The researchers tested their technique on baker's yeast because it is a well-studied organism with a relatively limited number of RNA molecules in action at any one time (about 3,000 vs. 10,000 in humans). But they plan to tackle other organisms soon, and to expand their analysis to include regulatory RNAs that don't carry protein-building instructions.

"There's so much more information to be discovered," said Chang. "This is just a snapshot of RNAs in isolation. But we can leverage this information for biological insight into how RNA structures may change under different conditions. There are levels of complexity that we're only just beginning to understand."

The researchers are also developing a searchable website (http://genie.weizmann.ac.il/pubs/PARS10/index.html) with their data. And then there's that iPhone application. "Now you can use your phone to look up structures and pull up RNA sequences," said Chang.

In addition to the researchers at the Weizmann Institute, Stanford's scientists collaborated with colleagues at Harvard's Broad Institute and Life Technology in Foster City, Calif. The research was supported by the National Institutes of Health and Howard Hughes Medical Institute.


Story Source:

The above story is based on materials provided by Stanford University Medical Center. Note: Materials may be edited for content and length.


Cite This Page:

Stanford University Medical Center. "New app shows 2-D structure of thousands of RNA molecules." ScienceDaily. ScienceDaily, 2 September 2010. <www.sciencedaily.com/releases/2010/09/100901132151.htm>.
Stanford University Medical Center. (2010, September 2). New app shows 2-D structure of thousands of RNA molecules. ScienceDaily. Retrieved April 17, 2014 from www.sciencedaily.com/releases/2010/09/100901132151.htm
Stanford University Medical Center. "New app shows 2-D structure of thousands of RNA molecules." ScienceDaily. www.sciencedaily.com/releases/2010/09/100901132151.htm (accessed April 17, 2014).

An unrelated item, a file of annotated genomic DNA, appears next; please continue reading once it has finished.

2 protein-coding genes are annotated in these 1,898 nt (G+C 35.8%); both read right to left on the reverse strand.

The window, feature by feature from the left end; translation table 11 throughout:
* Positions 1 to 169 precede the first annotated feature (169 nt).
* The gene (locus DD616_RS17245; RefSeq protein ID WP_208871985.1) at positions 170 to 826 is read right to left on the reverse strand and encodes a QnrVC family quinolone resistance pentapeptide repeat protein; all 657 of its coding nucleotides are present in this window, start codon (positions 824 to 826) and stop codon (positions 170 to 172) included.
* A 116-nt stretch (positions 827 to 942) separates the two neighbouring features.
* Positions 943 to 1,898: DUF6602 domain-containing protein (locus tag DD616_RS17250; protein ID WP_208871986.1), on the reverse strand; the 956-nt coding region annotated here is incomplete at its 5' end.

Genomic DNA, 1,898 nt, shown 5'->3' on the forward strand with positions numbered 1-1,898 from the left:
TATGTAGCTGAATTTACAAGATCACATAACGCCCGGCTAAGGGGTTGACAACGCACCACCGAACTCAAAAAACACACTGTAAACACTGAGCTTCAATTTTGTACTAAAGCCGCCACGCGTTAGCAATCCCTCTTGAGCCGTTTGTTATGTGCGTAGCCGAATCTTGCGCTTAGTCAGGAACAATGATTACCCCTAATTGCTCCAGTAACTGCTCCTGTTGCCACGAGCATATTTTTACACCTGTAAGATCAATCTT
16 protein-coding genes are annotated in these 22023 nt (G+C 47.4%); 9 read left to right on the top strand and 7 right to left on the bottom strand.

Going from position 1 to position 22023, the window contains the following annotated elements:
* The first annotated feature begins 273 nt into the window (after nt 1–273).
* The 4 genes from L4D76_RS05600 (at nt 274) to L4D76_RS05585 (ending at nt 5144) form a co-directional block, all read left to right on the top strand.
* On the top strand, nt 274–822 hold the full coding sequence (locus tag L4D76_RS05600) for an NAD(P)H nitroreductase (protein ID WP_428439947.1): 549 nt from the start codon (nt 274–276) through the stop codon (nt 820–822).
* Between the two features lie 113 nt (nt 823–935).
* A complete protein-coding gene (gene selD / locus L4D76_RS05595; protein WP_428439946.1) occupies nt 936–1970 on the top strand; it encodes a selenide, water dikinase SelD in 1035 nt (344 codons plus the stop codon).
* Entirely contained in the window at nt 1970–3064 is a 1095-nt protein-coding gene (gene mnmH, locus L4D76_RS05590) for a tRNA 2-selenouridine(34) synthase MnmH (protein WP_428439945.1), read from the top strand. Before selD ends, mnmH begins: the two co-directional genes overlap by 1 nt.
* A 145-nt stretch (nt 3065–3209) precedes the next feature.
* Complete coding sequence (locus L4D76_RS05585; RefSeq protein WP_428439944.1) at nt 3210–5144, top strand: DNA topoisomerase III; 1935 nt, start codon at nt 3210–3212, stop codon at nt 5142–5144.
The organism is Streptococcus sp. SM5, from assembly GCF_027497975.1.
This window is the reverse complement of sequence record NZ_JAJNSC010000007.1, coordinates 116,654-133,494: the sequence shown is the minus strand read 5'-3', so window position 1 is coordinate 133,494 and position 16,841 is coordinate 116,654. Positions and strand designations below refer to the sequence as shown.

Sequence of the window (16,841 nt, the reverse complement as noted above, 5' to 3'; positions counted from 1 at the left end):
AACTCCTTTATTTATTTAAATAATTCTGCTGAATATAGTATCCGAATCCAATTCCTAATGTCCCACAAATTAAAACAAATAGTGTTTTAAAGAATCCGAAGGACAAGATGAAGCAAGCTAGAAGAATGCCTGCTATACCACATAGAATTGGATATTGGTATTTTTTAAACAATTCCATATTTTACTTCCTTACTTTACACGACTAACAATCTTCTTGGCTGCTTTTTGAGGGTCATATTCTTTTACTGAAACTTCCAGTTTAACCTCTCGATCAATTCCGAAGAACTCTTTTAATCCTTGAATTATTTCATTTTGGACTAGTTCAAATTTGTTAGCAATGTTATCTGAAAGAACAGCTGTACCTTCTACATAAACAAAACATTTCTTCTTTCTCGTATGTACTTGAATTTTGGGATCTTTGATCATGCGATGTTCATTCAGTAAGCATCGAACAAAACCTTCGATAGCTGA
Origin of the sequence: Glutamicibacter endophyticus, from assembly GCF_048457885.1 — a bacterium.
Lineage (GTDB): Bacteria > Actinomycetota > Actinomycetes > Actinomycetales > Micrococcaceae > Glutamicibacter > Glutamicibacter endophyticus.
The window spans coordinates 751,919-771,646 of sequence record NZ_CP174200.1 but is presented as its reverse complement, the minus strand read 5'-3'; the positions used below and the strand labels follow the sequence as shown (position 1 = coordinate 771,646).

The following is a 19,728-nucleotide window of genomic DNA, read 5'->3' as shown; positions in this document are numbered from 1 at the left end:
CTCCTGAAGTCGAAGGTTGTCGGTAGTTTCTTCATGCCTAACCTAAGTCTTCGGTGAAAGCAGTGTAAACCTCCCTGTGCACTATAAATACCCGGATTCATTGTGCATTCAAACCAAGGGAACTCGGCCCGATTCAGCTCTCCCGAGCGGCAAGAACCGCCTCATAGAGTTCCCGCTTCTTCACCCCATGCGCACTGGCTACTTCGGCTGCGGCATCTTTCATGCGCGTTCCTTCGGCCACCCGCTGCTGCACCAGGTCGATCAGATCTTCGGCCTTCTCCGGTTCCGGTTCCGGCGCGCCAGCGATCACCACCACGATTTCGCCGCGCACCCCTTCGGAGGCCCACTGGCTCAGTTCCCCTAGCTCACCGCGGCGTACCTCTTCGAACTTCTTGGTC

Share This



More Health & Medicine News

Thursday, April 17, 2014

Featured Research

from universities, journals, and other organizations


Featured Videos

from AP, Reuters, AFP, and other news services

Is Apathy A Sign Of A Shrinking Brain?

Is Apathy A Sign Of A Shrinking Brain?

Newsy (Apr. 17, 2014) A recent study links apathetic feelings to a smaller brain. Researchers say the results indicate a need for apathy screening for at-risk seniors. Video provided by Newsy
Powered by NewsLook.com
Could Even Casual Marijuana Use Alter Your Brain?

Could Even Casual Marijuana Use Alter Your Brain?

Newsy (Apr. 16, 2014) A new study conducted by researchers at Northwestern and Harvard suggests even casual marijuana use can alter your brain. Video provided by Newsy
Powered by NewsLook.com
Thousands Of Vials Of SARS Virus Go Missing

Thousands Of Vials Of SARS Virus Go Missing

Newsy (Apr. 16, 2014) A research institute in Paris somehow misplaced more than 2,000 vials of the deadly SARS virus. Video provided by Newsy
Powered by NewsLook.com
Formerly Conjoined Twins Released From Dallas Hospital

Formerly Conjoined Twins Released From Dallas Hospital

Newsy (Apr. 16, 2014) Conjoined twins Emmett and Owen Ezell were separated by doctors in August. Now, nearly nine months later, they're being released from the hospital. Video provided by Newsy
Powered by NewsLook.com

Search ScienceDaily

Number of stories in archives: 140,361

Find with keyword(s):
Enter a keyword or phrase to search ScienceDaily for related topics and research stories.

Save/Print:
Share:

Breaking News:
from the past week

In Other News

... from NewsDaily.com

Science News

Health News

Environment News

Technology News



Save/Print:
Share:

Free Subscriptions


Get the latest science news with ScienceDaily's free email newsletters, updated daily and weekly. Or view hourly updated newsfeeds in your RSS reader:

Get Social & Mobile


Keep up to date with the latest news from ScienceDaily via social networks and mobile apps:

Have Feedback?


Tell us what you think of ScienceDaily -- we welcome both positive and negative comments. Have any problems using the site? Questions?
Mobile: iPhone Android Web
Follow: Facebook Twitter Google+
Subscribe: RSS Feeds Email Newsletters
Latest Headlines Health & Medicine Mind & Brain Space & Time Matter & Energy Computers & Math Plants & Animals Earth & Climate Fossils & Ruins